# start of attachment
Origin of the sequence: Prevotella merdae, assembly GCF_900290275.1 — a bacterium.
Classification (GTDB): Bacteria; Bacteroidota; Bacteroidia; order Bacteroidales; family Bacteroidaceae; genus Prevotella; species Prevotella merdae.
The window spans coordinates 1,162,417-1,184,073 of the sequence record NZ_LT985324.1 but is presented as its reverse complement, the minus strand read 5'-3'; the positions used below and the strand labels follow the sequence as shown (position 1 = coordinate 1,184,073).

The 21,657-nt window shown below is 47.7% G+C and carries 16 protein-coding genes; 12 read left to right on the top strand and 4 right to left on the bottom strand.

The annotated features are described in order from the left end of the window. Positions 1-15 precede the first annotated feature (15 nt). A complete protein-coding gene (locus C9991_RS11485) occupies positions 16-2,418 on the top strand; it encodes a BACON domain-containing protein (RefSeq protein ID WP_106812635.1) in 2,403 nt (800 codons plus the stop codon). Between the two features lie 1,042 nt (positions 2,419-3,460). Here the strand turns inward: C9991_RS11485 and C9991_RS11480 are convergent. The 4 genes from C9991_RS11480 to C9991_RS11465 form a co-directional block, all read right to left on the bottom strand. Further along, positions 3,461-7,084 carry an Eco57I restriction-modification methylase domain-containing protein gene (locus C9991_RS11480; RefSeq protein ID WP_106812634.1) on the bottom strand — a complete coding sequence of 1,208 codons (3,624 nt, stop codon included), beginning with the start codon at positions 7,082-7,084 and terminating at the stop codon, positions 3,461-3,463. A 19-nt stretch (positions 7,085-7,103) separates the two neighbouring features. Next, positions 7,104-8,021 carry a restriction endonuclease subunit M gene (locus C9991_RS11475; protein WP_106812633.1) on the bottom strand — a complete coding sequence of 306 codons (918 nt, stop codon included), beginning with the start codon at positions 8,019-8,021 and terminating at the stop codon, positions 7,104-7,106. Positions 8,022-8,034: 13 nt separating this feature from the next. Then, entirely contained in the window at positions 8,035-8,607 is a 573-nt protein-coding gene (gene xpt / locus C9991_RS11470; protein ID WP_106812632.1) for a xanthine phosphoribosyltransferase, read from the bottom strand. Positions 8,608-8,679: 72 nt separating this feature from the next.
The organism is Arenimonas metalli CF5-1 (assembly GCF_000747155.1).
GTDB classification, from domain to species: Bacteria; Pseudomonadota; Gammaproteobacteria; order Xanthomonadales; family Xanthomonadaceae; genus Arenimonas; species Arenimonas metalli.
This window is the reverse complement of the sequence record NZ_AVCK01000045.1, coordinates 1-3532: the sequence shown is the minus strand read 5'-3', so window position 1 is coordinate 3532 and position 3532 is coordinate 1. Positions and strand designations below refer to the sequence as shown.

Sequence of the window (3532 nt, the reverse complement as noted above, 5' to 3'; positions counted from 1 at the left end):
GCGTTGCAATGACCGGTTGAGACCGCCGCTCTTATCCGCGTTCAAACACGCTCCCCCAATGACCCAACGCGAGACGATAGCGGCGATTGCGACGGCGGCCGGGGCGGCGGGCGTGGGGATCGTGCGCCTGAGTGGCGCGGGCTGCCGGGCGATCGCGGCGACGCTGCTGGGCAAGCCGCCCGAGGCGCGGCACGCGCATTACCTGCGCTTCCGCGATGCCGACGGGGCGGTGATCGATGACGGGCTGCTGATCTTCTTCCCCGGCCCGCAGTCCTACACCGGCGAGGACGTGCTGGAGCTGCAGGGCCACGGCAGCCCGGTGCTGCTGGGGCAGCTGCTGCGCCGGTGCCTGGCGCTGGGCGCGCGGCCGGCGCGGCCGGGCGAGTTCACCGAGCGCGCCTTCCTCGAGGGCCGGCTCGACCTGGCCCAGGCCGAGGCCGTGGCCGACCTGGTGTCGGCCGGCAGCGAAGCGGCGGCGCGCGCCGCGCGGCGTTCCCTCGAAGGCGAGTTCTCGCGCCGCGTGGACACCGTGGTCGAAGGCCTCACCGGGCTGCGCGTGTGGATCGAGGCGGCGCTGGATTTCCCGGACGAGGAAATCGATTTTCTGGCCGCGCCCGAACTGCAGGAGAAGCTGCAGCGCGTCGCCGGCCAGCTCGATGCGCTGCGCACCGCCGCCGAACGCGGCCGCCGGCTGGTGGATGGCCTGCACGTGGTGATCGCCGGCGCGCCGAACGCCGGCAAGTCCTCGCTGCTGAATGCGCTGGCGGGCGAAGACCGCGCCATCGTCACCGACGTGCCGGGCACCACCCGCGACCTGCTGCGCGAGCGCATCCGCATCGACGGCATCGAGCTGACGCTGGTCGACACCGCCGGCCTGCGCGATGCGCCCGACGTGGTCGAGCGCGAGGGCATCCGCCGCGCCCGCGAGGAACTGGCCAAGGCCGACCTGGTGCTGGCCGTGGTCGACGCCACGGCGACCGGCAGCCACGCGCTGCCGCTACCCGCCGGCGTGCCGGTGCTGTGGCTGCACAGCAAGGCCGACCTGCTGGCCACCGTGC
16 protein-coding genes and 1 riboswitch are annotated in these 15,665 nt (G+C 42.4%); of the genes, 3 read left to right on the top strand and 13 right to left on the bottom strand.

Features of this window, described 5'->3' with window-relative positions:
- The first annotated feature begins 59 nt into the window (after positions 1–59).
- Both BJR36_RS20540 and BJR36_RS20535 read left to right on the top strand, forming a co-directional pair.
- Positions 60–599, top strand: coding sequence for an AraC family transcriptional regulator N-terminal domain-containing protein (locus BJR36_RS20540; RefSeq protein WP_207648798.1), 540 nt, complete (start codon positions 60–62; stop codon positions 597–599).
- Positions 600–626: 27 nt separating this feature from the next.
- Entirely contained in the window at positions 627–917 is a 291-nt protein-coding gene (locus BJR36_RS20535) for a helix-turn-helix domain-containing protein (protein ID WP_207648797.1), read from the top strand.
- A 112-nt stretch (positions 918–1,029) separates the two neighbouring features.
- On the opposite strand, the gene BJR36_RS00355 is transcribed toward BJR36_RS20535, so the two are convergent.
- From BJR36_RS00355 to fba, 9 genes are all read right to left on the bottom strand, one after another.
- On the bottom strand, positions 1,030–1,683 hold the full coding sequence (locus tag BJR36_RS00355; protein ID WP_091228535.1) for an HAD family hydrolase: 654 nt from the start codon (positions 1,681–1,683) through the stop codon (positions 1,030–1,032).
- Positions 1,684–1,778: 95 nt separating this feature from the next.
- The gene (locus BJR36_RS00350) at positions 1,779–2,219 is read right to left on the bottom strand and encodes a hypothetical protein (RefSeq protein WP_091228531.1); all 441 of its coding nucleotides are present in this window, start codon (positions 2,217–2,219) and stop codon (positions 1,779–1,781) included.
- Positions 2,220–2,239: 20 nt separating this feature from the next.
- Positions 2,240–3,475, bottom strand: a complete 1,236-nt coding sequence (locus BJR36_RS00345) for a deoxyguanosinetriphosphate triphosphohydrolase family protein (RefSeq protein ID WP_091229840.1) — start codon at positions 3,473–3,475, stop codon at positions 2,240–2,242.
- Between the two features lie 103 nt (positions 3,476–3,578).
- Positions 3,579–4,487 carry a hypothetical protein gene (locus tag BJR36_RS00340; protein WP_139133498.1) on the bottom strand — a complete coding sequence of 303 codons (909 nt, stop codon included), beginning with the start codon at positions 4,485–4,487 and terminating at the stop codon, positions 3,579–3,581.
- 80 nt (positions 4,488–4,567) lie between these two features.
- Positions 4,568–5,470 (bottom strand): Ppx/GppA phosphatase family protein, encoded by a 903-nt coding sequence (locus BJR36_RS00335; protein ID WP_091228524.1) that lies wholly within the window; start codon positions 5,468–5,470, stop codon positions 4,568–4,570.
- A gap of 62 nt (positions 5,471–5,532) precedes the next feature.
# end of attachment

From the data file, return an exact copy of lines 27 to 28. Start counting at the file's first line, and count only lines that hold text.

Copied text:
- Positions 3,579–4,487 carry a hypothetical protein gene (locus tag BJR36_RS00340; protein WP_139133498.1) on the bottom strand — a complete coding sequence of 303 codons (909 nt, stop codon included), beginning with the start codon at positions 4,485–4,487 and terminating at the stop codon, positions 3,579–3,581.
- 80 nt (positions 4,488–4,567) lie between these two features.